David Lindsay-Abaire's play may be set in the rough projects of South Boston (USA, not Lincolnshire), but its tale of poverty and struggle is just as familiar with a backdrop of rising inequality in the UK, and particularly London.
Imelda Staunton plays Margie, a feisty woman scrabbling on the poverty line. When we first meet her she's being fired from her checkout job for being repeatedly late after failing to find to someone to watch her adult daughter — who has severe learning difficulties. On hearing that an old boyfriend Mike (Lloyd Owen) has moved back to town and has made good, she's persuaded to go to his swish office in the hope of finding work.
It's in the taut, uncomfortable and also very funny second half that the play really hits its stride. There's a belief among the more conservative elements of both US and UK society that the poor somehow deserve to be poor, that if they'd just make a bit more effort, push a bit harder, they'd all be able to 'get out'. It's certainly what Mike believes. But was it really just down to the choices he made, or was he lucky? Did he have advantages to start with? And are the choices we make sometimes made for the right reasons, even though they could keep us poor?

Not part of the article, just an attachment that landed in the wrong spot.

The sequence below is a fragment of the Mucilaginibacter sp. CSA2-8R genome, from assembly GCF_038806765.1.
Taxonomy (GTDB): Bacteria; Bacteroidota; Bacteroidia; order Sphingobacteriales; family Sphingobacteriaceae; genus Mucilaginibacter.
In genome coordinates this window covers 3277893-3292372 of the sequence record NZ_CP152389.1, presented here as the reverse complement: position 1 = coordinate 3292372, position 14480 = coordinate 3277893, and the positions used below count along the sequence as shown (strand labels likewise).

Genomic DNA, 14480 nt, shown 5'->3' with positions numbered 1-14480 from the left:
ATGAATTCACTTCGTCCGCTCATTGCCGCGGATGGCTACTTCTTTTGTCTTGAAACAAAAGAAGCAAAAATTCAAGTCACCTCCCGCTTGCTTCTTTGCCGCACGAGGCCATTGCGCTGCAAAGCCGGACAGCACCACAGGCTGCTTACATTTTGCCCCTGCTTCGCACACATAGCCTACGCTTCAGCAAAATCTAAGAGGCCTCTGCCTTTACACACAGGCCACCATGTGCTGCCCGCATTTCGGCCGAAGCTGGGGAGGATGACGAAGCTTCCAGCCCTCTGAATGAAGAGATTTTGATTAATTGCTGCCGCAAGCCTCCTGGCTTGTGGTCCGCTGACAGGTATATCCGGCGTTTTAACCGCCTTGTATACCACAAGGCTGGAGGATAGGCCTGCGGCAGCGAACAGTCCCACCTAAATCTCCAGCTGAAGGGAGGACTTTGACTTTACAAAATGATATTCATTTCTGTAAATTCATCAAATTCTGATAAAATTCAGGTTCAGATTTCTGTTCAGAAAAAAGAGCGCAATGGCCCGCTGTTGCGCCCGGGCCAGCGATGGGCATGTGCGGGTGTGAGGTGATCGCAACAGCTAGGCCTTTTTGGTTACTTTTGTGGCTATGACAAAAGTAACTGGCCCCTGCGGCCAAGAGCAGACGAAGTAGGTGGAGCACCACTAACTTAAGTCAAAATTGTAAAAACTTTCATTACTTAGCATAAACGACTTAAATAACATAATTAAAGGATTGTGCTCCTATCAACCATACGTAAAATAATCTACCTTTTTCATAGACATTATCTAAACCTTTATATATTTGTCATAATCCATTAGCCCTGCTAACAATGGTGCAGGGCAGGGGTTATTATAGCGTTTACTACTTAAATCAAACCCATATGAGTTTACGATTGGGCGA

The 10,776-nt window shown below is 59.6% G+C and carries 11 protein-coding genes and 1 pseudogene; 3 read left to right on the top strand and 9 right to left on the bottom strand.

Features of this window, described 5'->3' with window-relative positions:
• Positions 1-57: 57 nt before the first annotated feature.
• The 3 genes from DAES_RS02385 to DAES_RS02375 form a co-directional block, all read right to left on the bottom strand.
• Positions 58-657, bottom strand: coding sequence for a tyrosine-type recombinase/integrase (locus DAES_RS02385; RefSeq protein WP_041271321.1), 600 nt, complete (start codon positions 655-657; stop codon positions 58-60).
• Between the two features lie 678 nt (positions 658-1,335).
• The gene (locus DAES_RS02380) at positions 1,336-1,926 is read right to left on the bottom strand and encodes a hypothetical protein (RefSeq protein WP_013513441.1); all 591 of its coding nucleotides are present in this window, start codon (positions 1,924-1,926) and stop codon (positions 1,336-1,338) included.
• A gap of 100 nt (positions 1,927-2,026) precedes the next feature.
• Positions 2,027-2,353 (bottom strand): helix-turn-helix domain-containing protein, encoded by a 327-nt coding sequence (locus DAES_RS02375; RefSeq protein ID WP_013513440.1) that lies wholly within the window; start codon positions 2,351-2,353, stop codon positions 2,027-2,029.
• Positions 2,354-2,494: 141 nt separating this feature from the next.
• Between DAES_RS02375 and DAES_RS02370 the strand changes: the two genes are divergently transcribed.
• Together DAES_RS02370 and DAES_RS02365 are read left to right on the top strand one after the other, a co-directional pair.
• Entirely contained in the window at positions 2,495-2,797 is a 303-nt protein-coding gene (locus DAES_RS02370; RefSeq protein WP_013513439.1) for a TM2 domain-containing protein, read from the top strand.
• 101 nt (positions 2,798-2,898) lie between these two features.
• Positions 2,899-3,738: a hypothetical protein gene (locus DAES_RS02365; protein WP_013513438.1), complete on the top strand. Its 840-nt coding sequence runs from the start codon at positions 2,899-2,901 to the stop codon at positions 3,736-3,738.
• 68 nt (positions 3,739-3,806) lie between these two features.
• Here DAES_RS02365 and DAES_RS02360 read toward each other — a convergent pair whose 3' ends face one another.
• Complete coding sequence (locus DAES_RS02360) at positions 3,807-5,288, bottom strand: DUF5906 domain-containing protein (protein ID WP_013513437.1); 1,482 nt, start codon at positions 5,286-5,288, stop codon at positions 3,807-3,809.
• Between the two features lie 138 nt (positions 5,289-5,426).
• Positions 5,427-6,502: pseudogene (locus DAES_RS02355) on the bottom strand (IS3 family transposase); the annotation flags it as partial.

Good People played earlier in the year at the Hampstead Theatre and was such a hit it's getting this limited West End run. It's easy to see why: theatre with a political message isn't often easy to watch, but this has the same, weirdly feelgood, vibe as last year's This House at the National Theatre. Lots of thinking mixed with lots of laughs. Plus everyone's favourite, Imelda Staunton. You can't go wrong.
Good People is on at the Noël Coward Theatre, St Martin's Lane, WC2N 4AU until 14 June. Tickets £10-£52.50 + booking fee. Londonist saw this production on a complimentary press ticket.